TIPS & TRICKS

From idea to execution: 10 sections to include in your hotel business plan

Lana Cook

By Lana Cook

Do you love connecting with people from all over the world who share your passion for travel? Don’t want to work a typical 9-5 job and instead want to build a business where every day is different, and you own your schedule?

Opening a hotel business is a dream many entrepreneurs have, but it can be a daunting venture to start. A hotel business plan is a critical first step for business owners to turn their dreams into reality. A strategic plan allows one to study the hotel industry, identify their hotel’s unique point of view, and outline how exactly they will reach their goals.

Read on to learn more about the 10 sections to include in your hotel business plan, tips for creating an effective plan, and key things you need to start your new hotel business.

 

What is a hotel business plan?

A hotel business plan is a detailed document that identifies your business’s goals, objectives, and strategies for success. It includes market research and a roadmap for building and operating your business.

A business plan provides a structured document to help formulate your business idea and identify the investment required to execute your vision. It can help guide you through each step to simplify the process, which can be challenging for new business owners.

 

Why do you need a hotel business plan?

Studies show that entrepreneurs who finished their business plan were twice as likely to succeed in growing their business than those with no plan. A hotel business plan:

  • Helps you identify whether you have a viable business idea
  • Provides a detailed roadmap on what you need to accomplish and why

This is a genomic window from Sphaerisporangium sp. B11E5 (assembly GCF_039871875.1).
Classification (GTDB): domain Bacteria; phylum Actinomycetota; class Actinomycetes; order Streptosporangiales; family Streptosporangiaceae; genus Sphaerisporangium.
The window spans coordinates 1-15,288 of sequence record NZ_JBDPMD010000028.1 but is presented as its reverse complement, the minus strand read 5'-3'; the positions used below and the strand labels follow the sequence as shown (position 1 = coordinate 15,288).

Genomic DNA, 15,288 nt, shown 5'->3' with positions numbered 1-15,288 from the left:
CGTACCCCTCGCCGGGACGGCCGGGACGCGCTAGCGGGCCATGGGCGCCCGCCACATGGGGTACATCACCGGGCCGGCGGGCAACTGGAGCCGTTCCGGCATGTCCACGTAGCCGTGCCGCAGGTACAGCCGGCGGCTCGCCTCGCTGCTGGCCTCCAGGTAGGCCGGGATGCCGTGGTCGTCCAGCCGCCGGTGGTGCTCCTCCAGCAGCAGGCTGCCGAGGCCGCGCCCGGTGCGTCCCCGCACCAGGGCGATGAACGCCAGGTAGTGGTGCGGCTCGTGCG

• Gives potential investors insight into your business idea and confidence that you can be successful
  • Keeps you on track as you start to execute the different tactics outlined in your plan
  • Identifies critical milestones for you and your team to reach

Your plan does not have to be static and should change over time as your business grows and evolves. Your first draft is a starting point to help guide your strategy and instill confidence in potential investors.

 

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10 sections to include in your hotel business plan

Whether you’re starting a small boutique hotel, a cozy B&B, or a 5-star resort, you will need to address the following sections in your hotel business plan.

1. Executive summary

An executive summary is the most essential part of your business plan. It should concisely explain the purpose of your business and why it will be a success.

Include your mission statement explaining why your hotel exists and its overall goal. For example, Capella Hotels & Resorts’ mission is to combine tradition, discovery, individuality, and twist of the unexpected to create the perfect stay for each guest.

You should also include your vision statement that clearly describes your hotel’s purpose for being in a single sentence. For Capella Hotels, its vision is to embody excellence in the craft of hospitality.

We recommend writing your executive summary as the final stage, as it should summarize the goals and objectives laid out in your plan.

 

2. Company analysis

Your company analysis is where you can dive into your hotel’s competitive advantage. Ask yourself what makes your hotel unique. Why would guests want to stay with you instead of your competitors?

In this section, identify your brand’s identity and the goals and objectives you want to accomplish. Outline how many rooms and room categories your property will have. For example, will you offer a hybrid hospitality model with dorms, single rooms, and suites? Explain what ancillary revenue sources you’ll offer, like in-room food and beverage options, welcome drinks, or airport shuttles.

Use storytelling to communicate your excitement and passion and make it clear what your hotel will bring to the hospitality industry that hasn’t been done before.

 

3. Industry analysis

As a business owner, you must be prepared for forces outside your control. You will need to conduct a market analysis that looks at the hospitality industry to identify micro and macro trends that may impact your business. Look at:

  • Economic trends
  • Environmental trends
  • Political trends
  • Global health trend
  • Technology trends

For each trend, identify how it will impact your business and ways to mitigate risk or take advantage of opportunities.

For example, digital check-in technology has increased across the hotel industry with the rise of tech-savvy guests, new innovative software providers in the market, and labor challenges. Therefore, you should consider what guest engagement solutions you’ll include at your hotel.